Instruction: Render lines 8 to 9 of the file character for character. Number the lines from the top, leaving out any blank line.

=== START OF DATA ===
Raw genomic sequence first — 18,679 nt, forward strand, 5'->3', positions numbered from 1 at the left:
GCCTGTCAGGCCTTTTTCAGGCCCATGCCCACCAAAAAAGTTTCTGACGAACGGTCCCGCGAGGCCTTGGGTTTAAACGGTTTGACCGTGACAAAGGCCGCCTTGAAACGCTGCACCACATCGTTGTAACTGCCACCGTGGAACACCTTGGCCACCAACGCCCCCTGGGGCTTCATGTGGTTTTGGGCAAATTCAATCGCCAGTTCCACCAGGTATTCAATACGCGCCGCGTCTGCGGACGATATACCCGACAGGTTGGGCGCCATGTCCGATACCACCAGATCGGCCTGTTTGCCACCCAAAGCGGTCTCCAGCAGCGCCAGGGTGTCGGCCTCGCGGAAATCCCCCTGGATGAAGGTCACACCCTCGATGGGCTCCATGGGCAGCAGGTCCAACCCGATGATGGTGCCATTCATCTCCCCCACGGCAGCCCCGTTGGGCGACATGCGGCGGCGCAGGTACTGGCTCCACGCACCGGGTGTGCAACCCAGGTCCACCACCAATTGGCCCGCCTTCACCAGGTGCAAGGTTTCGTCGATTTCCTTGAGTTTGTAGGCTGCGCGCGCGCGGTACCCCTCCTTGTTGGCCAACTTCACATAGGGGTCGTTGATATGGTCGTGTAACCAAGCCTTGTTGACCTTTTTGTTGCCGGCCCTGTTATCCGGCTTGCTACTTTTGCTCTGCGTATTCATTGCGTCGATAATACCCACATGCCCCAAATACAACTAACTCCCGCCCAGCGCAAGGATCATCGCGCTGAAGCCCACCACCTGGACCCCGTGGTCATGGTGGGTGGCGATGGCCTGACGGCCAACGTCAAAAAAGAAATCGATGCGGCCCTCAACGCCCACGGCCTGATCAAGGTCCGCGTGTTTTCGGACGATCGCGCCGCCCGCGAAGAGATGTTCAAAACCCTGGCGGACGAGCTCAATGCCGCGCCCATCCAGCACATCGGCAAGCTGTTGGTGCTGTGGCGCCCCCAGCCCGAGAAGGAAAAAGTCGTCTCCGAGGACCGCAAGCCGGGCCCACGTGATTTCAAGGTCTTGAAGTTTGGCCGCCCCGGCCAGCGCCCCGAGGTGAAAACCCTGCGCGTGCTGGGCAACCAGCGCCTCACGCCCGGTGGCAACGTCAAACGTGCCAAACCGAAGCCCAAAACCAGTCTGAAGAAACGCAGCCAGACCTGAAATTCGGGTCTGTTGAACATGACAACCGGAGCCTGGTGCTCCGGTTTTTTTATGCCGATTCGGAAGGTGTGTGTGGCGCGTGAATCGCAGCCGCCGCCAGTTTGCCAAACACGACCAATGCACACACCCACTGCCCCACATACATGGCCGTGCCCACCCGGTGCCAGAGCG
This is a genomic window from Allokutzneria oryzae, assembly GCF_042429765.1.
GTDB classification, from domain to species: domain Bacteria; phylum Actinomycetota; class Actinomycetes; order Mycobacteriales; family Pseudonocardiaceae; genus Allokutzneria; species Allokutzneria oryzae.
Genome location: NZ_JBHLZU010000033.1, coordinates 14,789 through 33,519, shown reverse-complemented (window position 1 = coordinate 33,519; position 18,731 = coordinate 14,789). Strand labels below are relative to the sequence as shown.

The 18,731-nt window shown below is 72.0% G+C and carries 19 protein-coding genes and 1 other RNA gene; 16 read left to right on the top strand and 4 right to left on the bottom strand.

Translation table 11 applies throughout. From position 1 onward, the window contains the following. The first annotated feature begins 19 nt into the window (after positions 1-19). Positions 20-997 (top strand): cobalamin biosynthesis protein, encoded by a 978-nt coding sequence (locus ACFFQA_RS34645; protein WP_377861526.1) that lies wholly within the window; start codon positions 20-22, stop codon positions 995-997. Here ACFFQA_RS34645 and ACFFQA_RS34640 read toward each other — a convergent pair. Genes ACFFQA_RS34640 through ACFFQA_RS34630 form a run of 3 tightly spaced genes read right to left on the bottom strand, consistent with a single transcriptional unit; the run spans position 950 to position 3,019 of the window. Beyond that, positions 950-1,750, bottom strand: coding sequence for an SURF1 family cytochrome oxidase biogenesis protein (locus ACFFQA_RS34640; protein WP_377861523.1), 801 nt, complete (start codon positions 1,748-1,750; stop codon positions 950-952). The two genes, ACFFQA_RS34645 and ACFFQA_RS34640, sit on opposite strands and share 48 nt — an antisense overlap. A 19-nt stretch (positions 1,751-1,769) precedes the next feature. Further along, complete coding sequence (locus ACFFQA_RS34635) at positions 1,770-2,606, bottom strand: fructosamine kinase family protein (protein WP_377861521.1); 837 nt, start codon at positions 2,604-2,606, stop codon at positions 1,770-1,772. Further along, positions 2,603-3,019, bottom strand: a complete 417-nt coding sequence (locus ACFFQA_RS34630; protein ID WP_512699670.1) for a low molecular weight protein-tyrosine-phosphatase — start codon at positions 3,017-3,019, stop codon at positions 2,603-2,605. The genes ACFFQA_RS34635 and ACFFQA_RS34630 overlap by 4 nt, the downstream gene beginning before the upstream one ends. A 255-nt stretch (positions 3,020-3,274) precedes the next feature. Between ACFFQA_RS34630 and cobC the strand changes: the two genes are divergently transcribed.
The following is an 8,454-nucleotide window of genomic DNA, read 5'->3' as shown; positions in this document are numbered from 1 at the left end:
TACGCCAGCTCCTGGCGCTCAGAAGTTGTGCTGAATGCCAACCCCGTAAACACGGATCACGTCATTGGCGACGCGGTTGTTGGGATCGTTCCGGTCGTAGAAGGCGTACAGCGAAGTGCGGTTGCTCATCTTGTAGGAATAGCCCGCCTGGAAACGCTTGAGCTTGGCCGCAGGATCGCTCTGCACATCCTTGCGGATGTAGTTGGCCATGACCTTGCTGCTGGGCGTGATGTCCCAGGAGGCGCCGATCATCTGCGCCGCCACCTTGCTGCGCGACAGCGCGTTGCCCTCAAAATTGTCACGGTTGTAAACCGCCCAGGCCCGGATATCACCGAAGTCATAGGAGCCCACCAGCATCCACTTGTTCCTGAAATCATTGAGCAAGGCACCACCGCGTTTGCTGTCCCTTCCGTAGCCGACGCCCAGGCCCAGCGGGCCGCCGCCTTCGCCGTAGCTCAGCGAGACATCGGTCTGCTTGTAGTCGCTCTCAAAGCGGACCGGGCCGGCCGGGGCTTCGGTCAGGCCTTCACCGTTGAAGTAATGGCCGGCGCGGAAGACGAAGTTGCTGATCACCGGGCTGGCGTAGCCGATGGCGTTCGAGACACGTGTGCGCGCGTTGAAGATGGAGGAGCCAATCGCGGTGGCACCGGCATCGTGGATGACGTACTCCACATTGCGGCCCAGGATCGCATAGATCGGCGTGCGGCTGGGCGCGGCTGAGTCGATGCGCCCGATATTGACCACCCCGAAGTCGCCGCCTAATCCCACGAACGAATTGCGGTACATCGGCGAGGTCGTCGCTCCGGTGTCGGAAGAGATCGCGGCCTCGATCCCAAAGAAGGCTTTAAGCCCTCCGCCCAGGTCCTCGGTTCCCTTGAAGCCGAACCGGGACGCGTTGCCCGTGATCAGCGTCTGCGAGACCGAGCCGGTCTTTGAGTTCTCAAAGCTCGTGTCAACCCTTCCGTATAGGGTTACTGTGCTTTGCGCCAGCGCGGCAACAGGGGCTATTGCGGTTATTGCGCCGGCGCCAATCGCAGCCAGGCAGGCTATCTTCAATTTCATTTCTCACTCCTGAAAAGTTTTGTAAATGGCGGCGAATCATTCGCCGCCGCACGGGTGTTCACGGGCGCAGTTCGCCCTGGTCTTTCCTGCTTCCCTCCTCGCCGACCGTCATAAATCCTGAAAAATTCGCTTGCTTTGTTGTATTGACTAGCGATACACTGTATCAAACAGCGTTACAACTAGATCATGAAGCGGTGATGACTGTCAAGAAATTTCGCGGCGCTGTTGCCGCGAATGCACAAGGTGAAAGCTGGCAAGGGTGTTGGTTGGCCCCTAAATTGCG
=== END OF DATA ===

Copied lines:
The following is an 8,454-nucleotide window of genomic DNA, read 5'->3' as shown; positions in this document are numbered from 1 at the left end:
TACGCCAGCTCCTGGCGCTCAGAAGTTGTGCTGAATGCCAACCCCGTAAACACGGATCACGTCATTGGCGACGCGGTTGTTGGGATCGTTCCGGTCGTAGAAGGCGTACAGCGAAGTGCGGTTGCTCATCTTGTAGGAATAGCCCGCCTGGAAACGCTTGAGCTTGGCCGCAGGATCGCTCTGCACATCCTTGCGGATGTAGTTGGCCATGACCTTGCTGCTGGGCGTGATGTCCCAGGAGGCGCCGATCATCTGCGCCGCCACCTTGCTGCGCGACAGCGCGTTGCCCTCAAAATTGTCACGGTTGTAAACCGCCCAGGCCCGGATATCACCGAAGTCATAGGAGCCCACCAGCATCCACTTGTTCCTGAAATCATTGAGCAAGGCACCACCGCGTTTGCTGTCCCTTCCGTAGCCGACGCCCAGGCCCAGCGGGCCGCCGCCTTCGCCGTAGCTCAGCGAGACATCGGTCTGCTTGTAGTCGCTCTCAAAGCGGACCGGGCCGGCCGGGGCTTCGGTCAGGCCTTCACCGTTGAAGTAATGGCCGGCGCGGAAGACGAAGTTGCTGATCACCGGGCTGGCGTAGCCGATGGCGTTCGAGACACGTGTGCGCGCGTTGAAGATGGAGGAGCCAATCGCGGTGGCACCGGCATCGTGGATGACGTACTCCACATTGCGGCCCAGGATCGCATAGATCGGCGTGCGGCTGGGCGCGGCTGAGTCGATGCGCCCGATATTGACCACCCCGAAGTCGCCGCCTAATCCCACGAACGAATTGCGGTACATCGGCGAGGTCGTCGCTCCGGTGTCGGAAGAGATCGCGGCCTCGATCCCAAAGAAGGCTTTAAGCCCTCCGCCCAGGTCCTCGGTTCCCTTGAAGCCGAACCGGGACGCGTTGCCCGTGATCAGCGTCTGCGAGACCGAGCCGGTCTTTGAGTTCTCAAAGCTCGTGTCAACCCTTCCGTATAGGGTTACTGTGCTTTGCGCCAGCGCGGCAACAGGGGCTATTGCGGTTATTGCGCCGGCGCCAATCGCAGCCAGGCAGGCTATCTTCAATTTCATTTCTCACTCCTGAAAAGTTTTGTAAATGGCGGCGAATCATTCGCCGCCGCACGGGTGTTCACGGGCGCAGTTCGCCCTGGTCTTTCCTGCTTCCCTCCTCGCCGACCGTCATAAATCCTGAAAAATTCGCTTGCTTTGTTGTATTGACTAGCGATACACTGTATCAAACAGCGTTACAACTAGATCATGAAGCGGTGATGACTGTCAAGAAATTTCGCGGCGCTGTTGCCGCGAATGCACAAGGTGAAAGCTGGCAAGGGTGTTGGTTGGCCCCTAAATTGCG